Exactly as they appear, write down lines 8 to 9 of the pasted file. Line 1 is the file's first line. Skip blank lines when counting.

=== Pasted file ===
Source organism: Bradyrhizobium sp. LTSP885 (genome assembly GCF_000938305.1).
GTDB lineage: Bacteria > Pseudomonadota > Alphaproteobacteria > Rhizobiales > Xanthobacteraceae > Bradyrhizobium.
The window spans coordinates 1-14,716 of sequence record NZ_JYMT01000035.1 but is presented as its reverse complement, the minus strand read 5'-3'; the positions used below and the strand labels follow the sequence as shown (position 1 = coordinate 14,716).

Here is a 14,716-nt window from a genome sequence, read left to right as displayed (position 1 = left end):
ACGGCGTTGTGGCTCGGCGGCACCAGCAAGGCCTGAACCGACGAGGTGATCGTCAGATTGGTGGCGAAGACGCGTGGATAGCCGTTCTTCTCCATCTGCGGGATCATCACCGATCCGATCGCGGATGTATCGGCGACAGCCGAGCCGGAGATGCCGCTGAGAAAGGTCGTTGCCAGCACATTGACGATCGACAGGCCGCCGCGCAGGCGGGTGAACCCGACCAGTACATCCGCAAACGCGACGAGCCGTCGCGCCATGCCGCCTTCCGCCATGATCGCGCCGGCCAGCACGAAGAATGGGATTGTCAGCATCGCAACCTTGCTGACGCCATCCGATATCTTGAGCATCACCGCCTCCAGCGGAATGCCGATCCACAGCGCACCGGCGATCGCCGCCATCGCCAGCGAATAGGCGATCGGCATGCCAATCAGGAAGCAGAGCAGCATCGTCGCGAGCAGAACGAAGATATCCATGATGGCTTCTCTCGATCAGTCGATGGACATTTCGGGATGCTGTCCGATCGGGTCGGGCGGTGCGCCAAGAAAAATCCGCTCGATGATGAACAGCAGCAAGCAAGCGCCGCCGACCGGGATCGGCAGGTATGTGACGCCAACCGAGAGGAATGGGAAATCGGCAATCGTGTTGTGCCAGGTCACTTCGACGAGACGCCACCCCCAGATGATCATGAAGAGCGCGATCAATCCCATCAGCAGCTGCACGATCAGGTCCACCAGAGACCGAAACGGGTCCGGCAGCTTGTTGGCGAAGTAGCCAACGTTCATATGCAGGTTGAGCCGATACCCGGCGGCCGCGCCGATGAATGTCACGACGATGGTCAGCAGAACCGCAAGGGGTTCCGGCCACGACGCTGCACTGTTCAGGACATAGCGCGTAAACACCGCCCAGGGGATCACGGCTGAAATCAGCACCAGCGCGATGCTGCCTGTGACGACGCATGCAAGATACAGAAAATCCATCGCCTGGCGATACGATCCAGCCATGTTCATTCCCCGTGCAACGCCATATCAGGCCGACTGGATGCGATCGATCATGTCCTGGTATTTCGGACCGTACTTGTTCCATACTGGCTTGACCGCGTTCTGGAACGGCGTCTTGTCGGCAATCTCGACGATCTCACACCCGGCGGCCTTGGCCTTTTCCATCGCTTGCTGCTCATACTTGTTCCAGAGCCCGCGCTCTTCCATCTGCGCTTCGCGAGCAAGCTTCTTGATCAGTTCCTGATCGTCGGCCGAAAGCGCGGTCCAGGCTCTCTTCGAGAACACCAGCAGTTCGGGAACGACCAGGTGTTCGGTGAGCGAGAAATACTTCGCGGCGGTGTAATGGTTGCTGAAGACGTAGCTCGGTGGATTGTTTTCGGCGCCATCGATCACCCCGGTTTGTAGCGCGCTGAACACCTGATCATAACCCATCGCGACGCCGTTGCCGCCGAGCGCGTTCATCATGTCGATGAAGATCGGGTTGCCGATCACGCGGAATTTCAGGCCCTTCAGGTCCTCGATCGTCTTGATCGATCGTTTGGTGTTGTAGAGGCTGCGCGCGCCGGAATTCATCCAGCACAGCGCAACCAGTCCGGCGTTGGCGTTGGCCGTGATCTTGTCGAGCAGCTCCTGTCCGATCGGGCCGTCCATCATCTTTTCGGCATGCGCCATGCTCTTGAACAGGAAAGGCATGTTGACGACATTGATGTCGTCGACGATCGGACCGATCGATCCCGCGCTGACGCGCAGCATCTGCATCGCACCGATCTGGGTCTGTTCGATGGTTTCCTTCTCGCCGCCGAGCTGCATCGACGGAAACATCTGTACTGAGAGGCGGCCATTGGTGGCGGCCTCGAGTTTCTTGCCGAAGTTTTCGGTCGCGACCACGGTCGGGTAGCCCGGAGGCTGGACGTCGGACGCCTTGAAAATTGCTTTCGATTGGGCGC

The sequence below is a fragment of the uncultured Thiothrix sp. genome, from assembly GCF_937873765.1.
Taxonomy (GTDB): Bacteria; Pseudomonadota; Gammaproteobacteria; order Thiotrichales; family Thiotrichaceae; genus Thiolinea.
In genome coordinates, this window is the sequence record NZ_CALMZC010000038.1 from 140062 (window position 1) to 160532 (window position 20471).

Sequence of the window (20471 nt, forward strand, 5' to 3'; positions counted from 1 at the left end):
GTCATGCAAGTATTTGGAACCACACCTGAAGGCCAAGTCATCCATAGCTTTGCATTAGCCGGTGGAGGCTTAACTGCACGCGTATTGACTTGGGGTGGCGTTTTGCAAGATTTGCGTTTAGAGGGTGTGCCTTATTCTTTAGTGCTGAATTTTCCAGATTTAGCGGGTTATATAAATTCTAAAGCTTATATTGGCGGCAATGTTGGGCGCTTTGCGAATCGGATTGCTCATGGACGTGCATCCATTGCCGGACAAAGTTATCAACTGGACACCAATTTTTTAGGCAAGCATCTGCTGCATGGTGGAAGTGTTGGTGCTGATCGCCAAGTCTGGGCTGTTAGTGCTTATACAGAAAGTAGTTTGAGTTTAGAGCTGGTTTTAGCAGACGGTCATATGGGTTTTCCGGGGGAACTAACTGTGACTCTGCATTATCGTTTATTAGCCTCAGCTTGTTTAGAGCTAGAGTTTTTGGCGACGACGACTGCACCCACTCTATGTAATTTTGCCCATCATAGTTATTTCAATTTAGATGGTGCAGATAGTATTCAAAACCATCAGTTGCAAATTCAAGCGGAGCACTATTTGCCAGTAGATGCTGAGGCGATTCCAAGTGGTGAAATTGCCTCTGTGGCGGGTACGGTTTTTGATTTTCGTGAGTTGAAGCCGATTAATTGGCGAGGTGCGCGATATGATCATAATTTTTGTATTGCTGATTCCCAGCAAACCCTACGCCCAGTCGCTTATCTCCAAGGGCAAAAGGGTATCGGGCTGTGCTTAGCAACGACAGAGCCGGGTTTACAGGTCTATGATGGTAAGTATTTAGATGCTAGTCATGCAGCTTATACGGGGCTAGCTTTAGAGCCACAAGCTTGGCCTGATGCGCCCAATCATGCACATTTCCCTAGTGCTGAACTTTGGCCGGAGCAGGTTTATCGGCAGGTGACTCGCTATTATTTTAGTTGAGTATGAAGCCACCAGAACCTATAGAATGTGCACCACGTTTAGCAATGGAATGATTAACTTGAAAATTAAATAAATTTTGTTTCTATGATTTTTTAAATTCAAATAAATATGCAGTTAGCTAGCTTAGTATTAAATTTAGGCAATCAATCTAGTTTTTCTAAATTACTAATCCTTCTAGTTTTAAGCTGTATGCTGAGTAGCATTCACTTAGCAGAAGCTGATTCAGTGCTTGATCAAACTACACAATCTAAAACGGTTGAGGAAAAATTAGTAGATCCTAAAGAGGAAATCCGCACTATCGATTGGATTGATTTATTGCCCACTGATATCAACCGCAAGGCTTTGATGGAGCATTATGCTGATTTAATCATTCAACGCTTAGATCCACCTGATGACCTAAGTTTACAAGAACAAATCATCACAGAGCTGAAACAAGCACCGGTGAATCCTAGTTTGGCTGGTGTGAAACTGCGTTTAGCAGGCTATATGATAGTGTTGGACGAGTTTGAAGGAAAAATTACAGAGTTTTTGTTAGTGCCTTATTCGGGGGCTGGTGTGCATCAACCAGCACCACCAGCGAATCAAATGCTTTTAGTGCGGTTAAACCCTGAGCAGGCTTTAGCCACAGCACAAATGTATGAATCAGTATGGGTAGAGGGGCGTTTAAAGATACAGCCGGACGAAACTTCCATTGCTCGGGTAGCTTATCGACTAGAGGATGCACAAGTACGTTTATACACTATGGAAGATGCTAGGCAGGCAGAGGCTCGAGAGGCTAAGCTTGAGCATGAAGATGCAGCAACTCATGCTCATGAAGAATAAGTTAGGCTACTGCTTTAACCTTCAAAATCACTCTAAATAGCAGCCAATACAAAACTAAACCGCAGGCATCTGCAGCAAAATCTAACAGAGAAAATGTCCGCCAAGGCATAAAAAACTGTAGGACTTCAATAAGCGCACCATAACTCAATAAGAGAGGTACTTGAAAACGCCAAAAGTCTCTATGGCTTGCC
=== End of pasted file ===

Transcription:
In genome coordinates, this window is the sequence record NZ_CALMZC010000038.1 from 140062 (window position 1) to 160532 (window position 20471).

Sequence of the window (20471 nt, forward strand, 5' to 3'; positions counted from 1 at the left end):